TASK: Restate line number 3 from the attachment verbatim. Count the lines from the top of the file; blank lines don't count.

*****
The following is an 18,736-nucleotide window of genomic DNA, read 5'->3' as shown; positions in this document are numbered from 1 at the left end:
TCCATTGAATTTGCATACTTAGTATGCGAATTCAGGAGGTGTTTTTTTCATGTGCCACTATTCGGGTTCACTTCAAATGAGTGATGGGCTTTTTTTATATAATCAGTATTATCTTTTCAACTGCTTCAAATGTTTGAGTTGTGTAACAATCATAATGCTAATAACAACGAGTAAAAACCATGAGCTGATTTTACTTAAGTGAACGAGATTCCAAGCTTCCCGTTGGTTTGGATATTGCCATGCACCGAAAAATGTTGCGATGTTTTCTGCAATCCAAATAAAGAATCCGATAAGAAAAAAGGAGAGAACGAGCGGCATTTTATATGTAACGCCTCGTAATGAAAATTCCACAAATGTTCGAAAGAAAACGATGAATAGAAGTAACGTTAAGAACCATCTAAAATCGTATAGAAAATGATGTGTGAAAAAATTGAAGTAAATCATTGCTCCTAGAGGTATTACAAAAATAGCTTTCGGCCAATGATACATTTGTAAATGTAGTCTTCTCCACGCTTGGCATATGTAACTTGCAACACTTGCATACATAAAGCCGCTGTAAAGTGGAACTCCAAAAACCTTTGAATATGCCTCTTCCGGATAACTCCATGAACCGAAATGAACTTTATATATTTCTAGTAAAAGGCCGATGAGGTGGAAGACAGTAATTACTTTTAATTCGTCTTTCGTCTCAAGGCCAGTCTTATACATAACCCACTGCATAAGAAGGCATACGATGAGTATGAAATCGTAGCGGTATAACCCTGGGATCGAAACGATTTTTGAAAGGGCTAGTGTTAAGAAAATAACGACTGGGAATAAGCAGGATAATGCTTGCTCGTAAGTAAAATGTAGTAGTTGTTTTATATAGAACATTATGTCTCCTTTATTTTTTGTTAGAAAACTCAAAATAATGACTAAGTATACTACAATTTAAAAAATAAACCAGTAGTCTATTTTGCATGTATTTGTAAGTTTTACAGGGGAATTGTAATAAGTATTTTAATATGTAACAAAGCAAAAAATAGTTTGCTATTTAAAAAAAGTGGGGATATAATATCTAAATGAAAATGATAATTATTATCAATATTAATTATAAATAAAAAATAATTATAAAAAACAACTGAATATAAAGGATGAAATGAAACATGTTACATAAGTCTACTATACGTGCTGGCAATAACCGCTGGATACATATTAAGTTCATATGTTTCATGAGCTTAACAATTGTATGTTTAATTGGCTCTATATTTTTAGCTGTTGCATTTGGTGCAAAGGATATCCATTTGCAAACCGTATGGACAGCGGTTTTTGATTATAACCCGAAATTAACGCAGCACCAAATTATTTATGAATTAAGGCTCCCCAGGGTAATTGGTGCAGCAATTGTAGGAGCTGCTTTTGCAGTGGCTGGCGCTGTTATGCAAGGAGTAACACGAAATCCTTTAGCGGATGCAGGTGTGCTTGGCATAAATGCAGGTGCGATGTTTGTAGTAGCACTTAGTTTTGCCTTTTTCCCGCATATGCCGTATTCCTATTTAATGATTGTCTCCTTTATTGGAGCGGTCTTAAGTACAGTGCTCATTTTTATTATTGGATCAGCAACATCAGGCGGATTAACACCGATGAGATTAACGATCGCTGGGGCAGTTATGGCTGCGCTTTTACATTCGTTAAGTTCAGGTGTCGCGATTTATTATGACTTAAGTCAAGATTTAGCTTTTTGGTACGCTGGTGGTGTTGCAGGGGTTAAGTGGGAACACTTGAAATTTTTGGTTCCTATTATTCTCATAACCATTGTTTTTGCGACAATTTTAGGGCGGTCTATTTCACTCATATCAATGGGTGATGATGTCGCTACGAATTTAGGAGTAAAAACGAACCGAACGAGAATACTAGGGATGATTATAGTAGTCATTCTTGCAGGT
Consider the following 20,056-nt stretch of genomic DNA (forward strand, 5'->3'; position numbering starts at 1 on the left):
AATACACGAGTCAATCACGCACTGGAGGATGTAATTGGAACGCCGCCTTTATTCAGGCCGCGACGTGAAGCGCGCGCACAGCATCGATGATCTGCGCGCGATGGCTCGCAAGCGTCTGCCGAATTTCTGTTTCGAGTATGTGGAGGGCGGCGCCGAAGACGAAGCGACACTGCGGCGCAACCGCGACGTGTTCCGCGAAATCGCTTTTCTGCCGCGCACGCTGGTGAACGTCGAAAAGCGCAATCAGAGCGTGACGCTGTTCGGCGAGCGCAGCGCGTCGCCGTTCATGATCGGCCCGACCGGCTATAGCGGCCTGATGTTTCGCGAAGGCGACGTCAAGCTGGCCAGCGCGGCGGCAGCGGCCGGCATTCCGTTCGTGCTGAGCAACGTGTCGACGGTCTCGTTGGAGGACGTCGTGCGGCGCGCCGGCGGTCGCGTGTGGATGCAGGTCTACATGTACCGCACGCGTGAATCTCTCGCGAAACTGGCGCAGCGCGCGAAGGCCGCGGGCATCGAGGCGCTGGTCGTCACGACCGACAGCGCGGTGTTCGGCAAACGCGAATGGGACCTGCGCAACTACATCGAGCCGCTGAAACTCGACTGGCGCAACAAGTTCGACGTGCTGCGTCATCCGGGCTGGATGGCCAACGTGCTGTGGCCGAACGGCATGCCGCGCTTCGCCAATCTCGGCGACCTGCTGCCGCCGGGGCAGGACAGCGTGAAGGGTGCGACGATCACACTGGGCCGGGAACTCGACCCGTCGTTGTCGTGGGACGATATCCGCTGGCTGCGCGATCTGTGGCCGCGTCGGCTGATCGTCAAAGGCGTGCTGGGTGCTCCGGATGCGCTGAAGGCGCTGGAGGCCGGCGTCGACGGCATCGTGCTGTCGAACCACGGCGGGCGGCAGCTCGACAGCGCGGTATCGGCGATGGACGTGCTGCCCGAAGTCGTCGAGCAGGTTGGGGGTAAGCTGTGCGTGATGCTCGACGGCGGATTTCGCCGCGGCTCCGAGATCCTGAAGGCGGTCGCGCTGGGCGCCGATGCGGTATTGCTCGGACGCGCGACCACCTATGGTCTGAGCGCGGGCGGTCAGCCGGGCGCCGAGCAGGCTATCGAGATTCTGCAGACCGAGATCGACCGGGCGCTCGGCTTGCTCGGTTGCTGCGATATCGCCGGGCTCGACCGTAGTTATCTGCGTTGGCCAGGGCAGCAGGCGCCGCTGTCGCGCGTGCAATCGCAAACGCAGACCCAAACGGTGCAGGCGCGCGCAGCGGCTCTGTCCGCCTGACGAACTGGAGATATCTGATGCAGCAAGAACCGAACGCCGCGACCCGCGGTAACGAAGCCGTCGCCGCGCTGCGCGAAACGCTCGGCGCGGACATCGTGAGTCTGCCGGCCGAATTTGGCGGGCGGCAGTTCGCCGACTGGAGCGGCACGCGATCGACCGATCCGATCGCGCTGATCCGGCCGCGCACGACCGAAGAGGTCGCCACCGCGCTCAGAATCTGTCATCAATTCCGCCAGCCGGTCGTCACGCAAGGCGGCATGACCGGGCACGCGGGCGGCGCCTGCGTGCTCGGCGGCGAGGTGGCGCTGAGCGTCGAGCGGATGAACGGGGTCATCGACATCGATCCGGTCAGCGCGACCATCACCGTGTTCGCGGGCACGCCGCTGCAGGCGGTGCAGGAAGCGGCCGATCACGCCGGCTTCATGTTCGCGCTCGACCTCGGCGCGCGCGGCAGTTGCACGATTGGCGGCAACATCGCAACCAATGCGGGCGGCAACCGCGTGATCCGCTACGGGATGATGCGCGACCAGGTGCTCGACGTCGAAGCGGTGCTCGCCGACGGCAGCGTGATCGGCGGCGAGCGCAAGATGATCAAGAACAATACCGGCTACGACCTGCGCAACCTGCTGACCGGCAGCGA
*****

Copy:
Consider the following 20,056-nt stretch of genomic DNA (forward strand, 5'->3'; position numbering starts at 1 on the left):